In his biography Hazelhoff Roelfzema makes it clear that he essentially was an adventurer and loved nothing more than writing. It was his second wife who encouraged him to put his Soldier of Orange memories to paper and it became a major bestseller in 1971. It gave him instant celebrity in The Netherlands and as a ‘war hero’ the small nation got something its own narrative of the Second World War deeply lacked. Hazelhoff himself - by that time retired on Hawaii – never considered himself as such and made it clear that many others had done the same: that what was required under extremely difficult circumstances. He had just been lucky enough to stumble into the limelight.

Despite his American passport and passion for the Big Island, he always remained a Dutchman at heart, visiting his homeland regularly, while at the same time realizing that he could not ever live there again. His life is a remarkable one and the movie remains an absolute must see.

UPDATE: Here’s another obituary with a lovely quote:

The ending of the movie is one of the ultimate expressions of the Dutch national character: Rutger Hauer drinks a glass of wine with an old school buddy who basically just sat out the war without doing anything. He says something to Hauer (Roelfzema) like “gosh, did all those things really happen to you?”



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Big Island resident was WWII hero in Netherlands
By Rod Thompson
rthompson@starbulletin.com


Erik Hazelhoff, considered the greatest hero of the Netherlands against Nazi occupation during World War II, died Wednesday at his home in Ahualoa on the Big Island. He was 90.

Hazelhoff is best known for his book, and the movie version that followed, titled "Soldier of Orange," a reference to the Dutch royal House Orange.

His exploits ranged from piloting 72 missions with Britain's Royal Air Force against the Nazis, to serving as a director of Radio Free Europe, to helping to create the NBC "Today" show.

"There wasn't anything that man hadn't done," said Lorraine Dove, a former Honolulu actress and a longtime friend. "Erik had it all," she said.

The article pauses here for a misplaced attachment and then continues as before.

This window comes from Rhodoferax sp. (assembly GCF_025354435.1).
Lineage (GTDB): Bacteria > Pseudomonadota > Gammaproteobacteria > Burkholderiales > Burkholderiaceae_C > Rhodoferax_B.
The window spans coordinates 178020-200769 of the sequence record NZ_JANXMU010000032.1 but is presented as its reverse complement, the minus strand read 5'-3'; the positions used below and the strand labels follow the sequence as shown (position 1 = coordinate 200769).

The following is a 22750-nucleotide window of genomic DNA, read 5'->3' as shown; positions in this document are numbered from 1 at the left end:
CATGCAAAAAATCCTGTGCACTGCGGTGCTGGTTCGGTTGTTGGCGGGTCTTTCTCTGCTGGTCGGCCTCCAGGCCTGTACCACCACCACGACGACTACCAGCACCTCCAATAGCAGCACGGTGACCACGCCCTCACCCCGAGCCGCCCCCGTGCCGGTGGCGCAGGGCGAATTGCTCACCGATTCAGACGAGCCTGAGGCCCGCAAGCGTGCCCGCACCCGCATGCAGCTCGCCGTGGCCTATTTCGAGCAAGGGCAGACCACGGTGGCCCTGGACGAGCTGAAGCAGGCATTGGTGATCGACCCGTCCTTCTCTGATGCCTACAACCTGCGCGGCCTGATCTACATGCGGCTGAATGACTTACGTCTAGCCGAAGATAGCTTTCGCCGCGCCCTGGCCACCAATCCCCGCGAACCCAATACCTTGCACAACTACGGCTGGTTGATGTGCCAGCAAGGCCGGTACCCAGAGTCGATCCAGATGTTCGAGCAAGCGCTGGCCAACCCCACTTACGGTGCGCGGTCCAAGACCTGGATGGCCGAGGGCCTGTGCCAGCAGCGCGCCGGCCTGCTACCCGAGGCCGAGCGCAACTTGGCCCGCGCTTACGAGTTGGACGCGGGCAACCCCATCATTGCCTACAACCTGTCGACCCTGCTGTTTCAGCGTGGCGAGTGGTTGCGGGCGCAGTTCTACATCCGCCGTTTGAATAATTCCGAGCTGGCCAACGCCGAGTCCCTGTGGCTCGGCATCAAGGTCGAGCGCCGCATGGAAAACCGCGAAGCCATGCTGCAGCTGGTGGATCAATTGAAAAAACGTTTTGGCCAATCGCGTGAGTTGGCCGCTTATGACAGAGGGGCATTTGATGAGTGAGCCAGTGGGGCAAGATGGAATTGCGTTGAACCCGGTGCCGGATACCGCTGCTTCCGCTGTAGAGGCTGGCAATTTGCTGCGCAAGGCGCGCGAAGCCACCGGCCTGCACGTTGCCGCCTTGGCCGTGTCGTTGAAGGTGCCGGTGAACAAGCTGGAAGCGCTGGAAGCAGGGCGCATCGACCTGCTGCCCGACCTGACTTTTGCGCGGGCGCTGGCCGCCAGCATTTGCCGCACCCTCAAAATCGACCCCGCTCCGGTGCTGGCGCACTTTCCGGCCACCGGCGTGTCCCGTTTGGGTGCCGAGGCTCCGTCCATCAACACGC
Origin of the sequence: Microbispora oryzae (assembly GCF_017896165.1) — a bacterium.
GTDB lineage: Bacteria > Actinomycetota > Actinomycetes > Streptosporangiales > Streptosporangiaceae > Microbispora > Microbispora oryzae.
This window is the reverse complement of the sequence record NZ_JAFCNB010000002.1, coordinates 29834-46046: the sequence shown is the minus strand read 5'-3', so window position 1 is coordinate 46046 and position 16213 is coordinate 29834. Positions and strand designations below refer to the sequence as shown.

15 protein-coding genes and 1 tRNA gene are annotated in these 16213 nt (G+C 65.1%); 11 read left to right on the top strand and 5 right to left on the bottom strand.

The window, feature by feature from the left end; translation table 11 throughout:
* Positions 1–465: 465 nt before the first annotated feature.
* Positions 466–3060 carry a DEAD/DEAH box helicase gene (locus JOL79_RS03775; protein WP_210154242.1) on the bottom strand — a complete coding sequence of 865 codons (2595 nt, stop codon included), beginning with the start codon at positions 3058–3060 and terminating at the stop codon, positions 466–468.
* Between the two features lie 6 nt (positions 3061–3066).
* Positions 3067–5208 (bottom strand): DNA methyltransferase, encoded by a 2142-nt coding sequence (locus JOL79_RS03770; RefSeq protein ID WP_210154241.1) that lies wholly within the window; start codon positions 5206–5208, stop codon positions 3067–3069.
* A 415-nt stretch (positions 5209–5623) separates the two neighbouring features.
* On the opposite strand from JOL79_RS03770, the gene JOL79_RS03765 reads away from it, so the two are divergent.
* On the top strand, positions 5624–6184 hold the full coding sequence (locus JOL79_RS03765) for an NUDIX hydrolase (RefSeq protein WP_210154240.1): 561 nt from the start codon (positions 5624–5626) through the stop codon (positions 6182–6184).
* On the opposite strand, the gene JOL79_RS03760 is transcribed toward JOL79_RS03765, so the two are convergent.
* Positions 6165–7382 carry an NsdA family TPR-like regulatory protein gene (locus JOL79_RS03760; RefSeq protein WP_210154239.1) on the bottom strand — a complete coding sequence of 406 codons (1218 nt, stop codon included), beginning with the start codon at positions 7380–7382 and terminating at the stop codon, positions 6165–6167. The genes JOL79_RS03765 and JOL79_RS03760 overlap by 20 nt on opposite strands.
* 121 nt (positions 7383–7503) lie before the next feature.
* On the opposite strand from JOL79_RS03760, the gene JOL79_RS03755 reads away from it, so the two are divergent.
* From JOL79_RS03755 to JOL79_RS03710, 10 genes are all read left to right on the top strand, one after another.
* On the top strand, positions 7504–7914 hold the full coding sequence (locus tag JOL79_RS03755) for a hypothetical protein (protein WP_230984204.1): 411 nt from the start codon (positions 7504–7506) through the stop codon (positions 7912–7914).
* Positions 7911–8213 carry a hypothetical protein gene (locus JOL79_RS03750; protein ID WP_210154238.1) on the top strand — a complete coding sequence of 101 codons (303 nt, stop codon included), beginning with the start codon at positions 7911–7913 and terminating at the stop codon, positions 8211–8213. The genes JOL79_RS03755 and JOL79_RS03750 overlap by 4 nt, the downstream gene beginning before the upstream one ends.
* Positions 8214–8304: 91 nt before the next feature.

Born in the Dutch East Indies as Erik Hazelhoff Roelfzema, he returned to the Netherlands before World War II to earn undergraduate and law degrees from the University of Leiden.

During the war he became a friend of Prince Bernhard and maintained a lifelong friendship with members of the Dutch royal family.

After the war he became the principal aide to Queen Wilhelmina and rode with her at the head of a parade welcoming her home.

Many years later the Dutch royalty stayed at his home in Ahualoa near Waimea, Dove said. Hazelhoff's widow, Karin, has received telephone calls expressing sympathy from Crown Prince Willem-Alexander and Princess Irene, said family friend Frank Morgan.

Among other activity credited to him was the founding of an international television conglomerate in Amsterdam, serving as vice president of an oil exploration company in Israel and creating Racing Team Holland.

Hazelhoff became an American citizen in 1953 and moved briefly to Maui in 1971 before settling on the Big Island.

Despite years of associating with royalty, he was humble and had a marvelous sense of humor, Dove said. He was equally at home with young people and older ones, she said.

Hazelhoff is survived by wife Karin, son Erik H. Roelfzema Jr. of Amsterdam, daughter Karna Hazelhoff-Castellon of San Francisco, a granddaughter and a great-granddaughter.

A private memorial gathering will be held next Saturday in Waimea. Hazelhoff's ashes will be buried later with military honors in the Netherlands.